Privacy & Cybersecurity Litigation partner Michelle Visser, counsel David Cohen and associate Nicole Gelsomini authored this blog post for the Washington Legal Foundation on the unsettled state of the law on constitutional standing in privacy and cybersecurity cases in the wake of two recent Supreme Court developments. Constitutional standing challenges are, and will continue to be, an important potential tool for privacy and cybersecurity defendants seeking to dismiss certain class actions brought in federal court. To establish standing, a private plaintiff must show, among other things, that he or she faces an actual or imminent concrete injury from the defendant’s conduct. As explained in the Washington Legal Foundation post, however, the Supreme Court recently passed on two chances to clarify the test that will govern this standing inquiry, leaving defendants to wade through conflicting and ambiguous lower court precedent. The uncertain and nuanced state of this area of law underscores the importance of retaining experienced cybersecurity and privacy defense counsel when faced with this type of suit.
On January 21, 2019, the French data protection supervisory authority (“CNIL”) fined Google €50 million (approximately $57 million) for violating the European General Data Protection Regulation (“GDPR”). The fine penalizes Google for failing to comply with the GDPR’s transparency and notice requirements, and for failing to properly obtain consent from users for ads personalization. This is the largest GDPR fine imposed to date and the first action against a major global tech player. The CNIL’s decision sends an important message to companies that tough enforcement actions are not just a theoretical threat. Companies should look closer at data protection compliance and particularly work on their notices and consent forms. READ MORE
This past September Governor Brown signed into law Senate Bill 327, which is the first state law designed to regulate the security features of Internet of Things (IoT) devices. The bill sets minimum security requirements for connected device manufacturers, and provides for enforcement by the California Attorney General. The law will come into effect on January 1, 2020, provided that the state legislature passes Assembly Bill 1906, which is identical to Senate Bill 327. READ MORE
The California Consumer Privacy Act of 2018 (the “CCPA” or the “Act”), which we reported on here and here continues to make headlines as the California legislature fast-tracked a “clean up” bill to amend the CCPA before the end of the 2018 legislative session. In a flurry of legislative activity, the amendment bill (“SB 1121” or the “Amendment”) was revised at least twice in the last week prior to its passage late in the evening on August 31, just hours before the legislative session came to a close. The Amendment now awaits the governor’s signature.
Although many were hoping for substantial clarification on many of the Act’s provisions, the Amendment focuses primarily on cleaning up the text of the hastily-passed CCPA, and falls far short of addressing many of the more substantive questions raised by companies and industry advocates as to the Act’s applicability and implementation. READ MORE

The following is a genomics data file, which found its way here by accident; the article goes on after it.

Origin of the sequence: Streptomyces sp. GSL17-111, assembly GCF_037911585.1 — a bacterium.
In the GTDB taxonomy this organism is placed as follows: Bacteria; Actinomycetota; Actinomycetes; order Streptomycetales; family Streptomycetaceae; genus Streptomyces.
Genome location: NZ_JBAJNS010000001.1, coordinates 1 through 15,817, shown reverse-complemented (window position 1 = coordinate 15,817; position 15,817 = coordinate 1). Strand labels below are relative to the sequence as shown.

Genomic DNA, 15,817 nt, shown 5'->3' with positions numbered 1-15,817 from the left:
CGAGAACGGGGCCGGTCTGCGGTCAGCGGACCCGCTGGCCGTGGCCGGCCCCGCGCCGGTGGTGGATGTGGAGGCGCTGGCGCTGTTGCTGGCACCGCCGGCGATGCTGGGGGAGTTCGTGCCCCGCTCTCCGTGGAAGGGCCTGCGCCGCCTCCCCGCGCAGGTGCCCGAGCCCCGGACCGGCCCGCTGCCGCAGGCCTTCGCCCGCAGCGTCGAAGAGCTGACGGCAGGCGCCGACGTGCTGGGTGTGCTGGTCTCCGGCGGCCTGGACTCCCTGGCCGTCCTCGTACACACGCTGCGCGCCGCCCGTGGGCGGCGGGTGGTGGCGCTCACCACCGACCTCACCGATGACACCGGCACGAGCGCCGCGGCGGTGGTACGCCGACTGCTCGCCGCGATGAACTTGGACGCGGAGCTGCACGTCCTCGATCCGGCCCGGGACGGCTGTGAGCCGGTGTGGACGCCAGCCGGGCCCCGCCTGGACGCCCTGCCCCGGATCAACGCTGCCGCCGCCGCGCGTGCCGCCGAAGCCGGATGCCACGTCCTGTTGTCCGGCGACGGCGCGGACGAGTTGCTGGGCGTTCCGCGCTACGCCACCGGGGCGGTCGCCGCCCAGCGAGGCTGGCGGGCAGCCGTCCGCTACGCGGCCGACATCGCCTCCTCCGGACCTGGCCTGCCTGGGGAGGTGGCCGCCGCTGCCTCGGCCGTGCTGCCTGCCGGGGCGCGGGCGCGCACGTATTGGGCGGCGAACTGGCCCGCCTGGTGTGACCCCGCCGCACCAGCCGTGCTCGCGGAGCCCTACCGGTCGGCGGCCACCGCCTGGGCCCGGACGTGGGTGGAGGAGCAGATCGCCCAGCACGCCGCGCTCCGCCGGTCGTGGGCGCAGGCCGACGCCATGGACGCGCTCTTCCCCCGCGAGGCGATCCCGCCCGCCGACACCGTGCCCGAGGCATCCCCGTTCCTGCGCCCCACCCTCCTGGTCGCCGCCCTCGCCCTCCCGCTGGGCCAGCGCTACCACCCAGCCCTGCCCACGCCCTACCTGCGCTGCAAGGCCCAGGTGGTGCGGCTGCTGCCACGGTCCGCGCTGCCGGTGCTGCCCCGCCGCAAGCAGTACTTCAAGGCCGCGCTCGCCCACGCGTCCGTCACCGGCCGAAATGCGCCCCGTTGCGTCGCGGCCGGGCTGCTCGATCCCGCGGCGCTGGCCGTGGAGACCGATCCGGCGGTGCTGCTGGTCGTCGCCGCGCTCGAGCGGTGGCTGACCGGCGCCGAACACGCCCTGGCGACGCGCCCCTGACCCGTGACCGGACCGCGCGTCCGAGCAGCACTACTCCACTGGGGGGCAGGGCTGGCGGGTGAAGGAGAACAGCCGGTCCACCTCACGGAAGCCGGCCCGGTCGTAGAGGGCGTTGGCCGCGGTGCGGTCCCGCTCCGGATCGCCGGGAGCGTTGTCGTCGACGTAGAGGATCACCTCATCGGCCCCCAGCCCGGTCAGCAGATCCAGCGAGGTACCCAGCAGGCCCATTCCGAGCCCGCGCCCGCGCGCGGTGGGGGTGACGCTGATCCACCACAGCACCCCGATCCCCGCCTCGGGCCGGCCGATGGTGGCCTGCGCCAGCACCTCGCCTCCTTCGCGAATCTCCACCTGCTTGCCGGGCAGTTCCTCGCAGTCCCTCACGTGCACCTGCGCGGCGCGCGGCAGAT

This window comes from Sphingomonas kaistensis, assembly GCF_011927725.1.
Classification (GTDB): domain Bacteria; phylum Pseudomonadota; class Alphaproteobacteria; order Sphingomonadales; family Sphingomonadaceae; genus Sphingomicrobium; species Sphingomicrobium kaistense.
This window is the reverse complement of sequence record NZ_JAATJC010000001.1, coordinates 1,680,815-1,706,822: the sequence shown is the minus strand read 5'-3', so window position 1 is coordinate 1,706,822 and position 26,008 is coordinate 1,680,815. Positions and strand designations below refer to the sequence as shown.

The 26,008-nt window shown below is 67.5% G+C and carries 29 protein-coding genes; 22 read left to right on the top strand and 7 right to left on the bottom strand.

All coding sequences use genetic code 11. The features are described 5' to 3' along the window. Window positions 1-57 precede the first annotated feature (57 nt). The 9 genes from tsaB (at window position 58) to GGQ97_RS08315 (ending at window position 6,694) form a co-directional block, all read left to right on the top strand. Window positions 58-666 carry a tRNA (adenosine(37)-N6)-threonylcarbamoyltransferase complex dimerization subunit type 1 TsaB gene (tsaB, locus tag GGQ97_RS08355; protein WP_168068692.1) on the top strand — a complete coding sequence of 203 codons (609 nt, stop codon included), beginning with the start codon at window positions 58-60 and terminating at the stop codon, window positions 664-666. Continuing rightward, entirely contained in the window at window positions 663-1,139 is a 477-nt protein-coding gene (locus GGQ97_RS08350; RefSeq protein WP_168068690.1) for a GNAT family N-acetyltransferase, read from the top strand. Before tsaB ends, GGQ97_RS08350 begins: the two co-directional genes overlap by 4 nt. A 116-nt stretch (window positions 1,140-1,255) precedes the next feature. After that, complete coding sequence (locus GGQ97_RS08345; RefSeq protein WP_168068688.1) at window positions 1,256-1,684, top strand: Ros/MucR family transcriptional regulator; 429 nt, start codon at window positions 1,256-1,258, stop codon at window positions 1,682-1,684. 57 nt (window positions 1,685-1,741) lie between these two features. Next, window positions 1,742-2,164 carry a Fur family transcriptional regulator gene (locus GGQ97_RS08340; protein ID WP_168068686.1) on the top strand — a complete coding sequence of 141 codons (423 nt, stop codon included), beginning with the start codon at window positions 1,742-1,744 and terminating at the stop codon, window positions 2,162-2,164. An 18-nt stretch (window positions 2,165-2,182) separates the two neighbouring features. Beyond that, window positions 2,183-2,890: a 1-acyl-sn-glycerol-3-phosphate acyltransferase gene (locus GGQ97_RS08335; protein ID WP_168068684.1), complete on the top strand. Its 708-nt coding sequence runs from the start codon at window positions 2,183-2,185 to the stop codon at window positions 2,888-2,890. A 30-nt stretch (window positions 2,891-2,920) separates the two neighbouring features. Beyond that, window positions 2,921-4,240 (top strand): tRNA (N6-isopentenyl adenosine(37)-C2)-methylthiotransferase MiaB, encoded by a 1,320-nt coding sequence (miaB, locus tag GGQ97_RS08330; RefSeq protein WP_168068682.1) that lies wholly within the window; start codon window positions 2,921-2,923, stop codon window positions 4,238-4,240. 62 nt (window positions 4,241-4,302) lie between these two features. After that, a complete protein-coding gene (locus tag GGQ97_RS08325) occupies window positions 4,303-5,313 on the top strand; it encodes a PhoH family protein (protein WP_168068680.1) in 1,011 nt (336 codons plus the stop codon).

Orrick partners Emily Tabatabai, Tony Kim and Jennifer Martin authored this article for Corporate Counsel on the sweeping implications for businesses of California’s newly-enacted privacy law. Members of our global Cybersecurity, Privacy and Data Innovation Practice, Emily, Tony and Jennifer outline the reasons the new law will have “a significant impact on core business operations.”
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Companies required to appoint a data protection officer (“DPO” ) in Europe should carefully consider which candidate is best to select for the job. A company established in Bavaria, Germany, was recently fined by the Bavarian data protection authority (Bayerisches Landesamt für Datenschutzaufsicht, “BayLDA“) for appointing a DPO who at the same time held an operational position as an IT manager. The appointment was deemed to create a conflict of interests between the two functions. This decision could potentially influence the interpretation of the upcoming EU General Data Protection Regulation (“GDPR“) and thus influence the appointment of DPOs by international companies.
Last week, as part of its Fall Technology Series, the Federal Trade Commission (“FTC”) hosted a much-anticipated workshop to explore the privacy concerns associated with drones. Although many in the audience hoped that this workshop would provide some insight into the FTC’s perspective and position on regulation of drones and privacy, the workshop left attendees with more questions than answers. We were there, and provide you with some of the key takeaways.
Even today, most companies—even technology companies—do not think they have information that the U.S. Government wants or needs, particularly as it might relate to a national security investigation. The reality is that as terrorists and others who threaten national security use a broader spectrum of technology resources to communicate and to finance and conduct operations, the U.S. Government has significantly increased its collection of data from technology companies and others.
This month, the Federal Communications Commission (FCC) will consider issuing a Notice of Proposed Rulemaking (NPRM) for privacy regulations that will apply to broadband providers. The goals and objectives of the proposed regulations, which will be offered by FCC Chairman Wheeler, are outlined in a short document that the FCC released. The proposed regulations will likely contain strict privacy requirements that broadband providers have never before been subject to under federal law.